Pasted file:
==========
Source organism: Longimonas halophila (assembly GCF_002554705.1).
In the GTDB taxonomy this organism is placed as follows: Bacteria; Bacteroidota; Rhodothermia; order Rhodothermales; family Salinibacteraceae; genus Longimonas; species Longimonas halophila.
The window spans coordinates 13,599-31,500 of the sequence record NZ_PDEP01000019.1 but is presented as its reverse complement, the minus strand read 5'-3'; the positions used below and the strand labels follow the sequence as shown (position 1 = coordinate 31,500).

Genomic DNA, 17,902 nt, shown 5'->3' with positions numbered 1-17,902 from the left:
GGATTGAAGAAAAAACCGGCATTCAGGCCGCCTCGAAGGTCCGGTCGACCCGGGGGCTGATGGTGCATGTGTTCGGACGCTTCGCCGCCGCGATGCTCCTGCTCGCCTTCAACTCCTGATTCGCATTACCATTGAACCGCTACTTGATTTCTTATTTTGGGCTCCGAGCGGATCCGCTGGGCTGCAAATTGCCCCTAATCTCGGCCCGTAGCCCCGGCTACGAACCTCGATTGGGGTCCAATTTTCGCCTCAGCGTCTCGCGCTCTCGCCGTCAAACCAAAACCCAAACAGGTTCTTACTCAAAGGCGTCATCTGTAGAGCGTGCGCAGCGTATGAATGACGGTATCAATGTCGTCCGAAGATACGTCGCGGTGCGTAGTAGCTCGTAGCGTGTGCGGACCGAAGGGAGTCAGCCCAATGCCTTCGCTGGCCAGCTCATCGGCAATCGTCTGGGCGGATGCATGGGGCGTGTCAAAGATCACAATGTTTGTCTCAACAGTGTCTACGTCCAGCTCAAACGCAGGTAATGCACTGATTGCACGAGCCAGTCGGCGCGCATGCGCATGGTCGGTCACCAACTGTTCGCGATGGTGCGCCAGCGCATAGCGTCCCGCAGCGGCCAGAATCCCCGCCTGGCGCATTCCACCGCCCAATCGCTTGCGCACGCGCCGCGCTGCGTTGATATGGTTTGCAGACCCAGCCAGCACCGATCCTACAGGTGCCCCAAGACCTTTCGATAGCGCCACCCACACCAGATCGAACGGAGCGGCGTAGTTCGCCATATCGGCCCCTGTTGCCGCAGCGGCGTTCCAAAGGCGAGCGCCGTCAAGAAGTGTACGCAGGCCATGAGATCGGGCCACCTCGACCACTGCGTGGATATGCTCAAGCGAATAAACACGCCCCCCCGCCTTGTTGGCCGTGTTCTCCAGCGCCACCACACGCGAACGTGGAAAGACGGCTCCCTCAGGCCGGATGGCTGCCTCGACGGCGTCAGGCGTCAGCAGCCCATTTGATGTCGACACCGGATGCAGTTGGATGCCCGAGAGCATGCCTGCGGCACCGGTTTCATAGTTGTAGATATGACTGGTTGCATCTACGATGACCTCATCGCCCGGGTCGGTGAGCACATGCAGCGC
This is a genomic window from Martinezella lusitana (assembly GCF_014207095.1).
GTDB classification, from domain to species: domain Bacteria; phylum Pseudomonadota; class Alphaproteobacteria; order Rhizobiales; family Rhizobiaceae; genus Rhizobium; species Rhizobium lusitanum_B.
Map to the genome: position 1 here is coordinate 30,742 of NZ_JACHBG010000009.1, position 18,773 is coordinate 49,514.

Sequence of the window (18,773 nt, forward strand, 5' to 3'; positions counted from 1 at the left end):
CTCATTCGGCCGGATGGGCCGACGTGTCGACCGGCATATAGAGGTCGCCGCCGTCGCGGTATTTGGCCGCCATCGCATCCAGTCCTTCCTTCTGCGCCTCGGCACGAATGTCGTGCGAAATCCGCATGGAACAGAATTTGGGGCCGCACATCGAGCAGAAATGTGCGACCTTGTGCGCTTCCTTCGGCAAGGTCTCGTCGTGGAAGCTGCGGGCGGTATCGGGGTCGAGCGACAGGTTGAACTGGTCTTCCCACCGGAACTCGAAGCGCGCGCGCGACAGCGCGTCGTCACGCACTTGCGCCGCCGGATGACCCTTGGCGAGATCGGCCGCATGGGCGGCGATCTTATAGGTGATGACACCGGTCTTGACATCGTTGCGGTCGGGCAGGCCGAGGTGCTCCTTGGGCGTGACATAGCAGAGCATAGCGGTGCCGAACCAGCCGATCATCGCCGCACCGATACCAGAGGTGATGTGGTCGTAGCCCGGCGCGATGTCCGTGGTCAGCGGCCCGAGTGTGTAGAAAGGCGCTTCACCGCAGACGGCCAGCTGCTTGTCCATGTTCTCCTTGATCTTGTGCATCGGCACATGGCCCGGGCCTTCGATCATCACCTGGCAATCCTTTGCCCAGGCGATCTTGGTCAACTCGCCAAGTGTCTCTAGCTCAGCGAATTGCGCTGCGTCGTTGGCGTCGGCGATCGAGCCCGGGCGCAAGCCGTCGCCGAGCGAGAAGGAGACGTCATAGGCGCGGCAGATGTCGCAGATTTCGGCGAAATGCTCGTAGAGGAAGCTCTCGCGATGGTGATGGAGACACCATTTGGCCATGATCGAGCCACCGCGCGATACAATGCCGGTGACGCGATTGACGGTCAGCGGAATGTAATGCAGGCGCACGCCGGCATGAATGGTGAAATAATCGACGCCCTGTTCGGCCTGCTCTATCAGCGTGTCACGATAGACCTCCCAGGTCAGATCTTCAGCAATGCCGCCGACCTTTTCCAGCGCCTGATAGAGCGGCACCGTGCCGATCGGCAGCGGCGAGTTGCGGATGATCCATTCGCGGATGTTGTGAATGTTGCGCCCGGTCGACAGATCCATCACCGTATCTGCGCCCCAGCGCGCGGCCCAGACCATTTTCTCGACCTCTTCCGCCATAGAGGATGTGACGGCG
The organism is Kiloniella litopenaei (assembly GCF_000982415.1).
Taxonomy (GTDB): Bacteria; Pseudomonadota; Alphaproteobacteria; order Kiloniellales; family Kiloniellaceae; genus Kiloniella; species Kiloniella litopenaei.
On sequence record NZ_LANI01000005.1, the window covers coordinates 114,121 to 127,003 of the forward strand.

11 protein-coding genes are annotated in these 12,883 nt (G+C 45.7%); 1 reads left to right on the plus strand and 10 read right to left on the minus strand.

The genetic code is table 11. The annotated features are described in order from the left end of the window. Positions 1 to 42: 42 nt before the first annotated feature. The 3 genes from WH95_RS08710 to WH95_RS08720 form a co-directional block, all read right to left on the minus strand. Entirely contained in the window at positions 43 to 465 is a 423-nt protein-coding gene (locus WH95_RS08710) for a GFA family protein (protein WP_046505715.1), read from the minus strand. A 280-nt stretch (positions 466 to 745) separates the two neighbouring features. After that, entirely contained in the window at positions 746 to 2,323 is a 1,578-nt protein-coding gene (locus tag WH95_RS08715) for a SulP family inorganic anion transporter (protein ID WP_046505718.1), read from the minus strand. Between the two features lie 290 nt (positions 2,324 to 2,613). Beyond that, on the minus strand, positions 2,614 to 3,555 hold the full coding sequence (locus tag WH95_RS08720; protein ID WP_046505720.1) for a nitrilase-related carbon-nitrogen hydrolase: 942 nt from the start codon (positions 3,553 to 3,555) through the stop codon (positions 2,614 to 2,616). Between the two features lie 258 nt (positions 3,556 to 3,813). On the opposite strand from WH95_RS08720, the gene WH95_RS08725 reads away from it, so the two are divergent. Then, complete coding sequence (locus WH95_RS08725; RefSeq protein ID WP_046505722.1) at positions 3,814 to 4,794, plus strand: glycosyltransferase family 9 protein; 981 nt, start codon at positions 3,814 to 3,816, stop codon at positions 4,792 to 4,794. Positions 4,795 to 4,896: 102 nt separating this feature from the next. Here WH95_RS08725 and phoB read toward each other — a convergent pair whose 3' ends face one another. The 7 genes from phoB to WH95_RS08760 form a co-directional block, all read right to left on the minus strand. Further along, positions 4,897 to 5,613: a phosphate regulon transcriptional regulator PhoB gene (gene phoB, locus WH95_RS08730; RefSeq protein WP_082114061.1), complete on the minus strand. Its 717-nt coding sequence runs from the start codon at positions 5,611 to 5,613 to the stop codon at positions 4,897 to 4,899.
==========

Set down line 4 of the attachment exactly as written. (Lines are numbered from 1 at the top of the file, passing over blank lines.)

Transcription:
Genomic DNA, 17,902 nt, shown 5'->3' with positions numbered 1-17,902 from the left: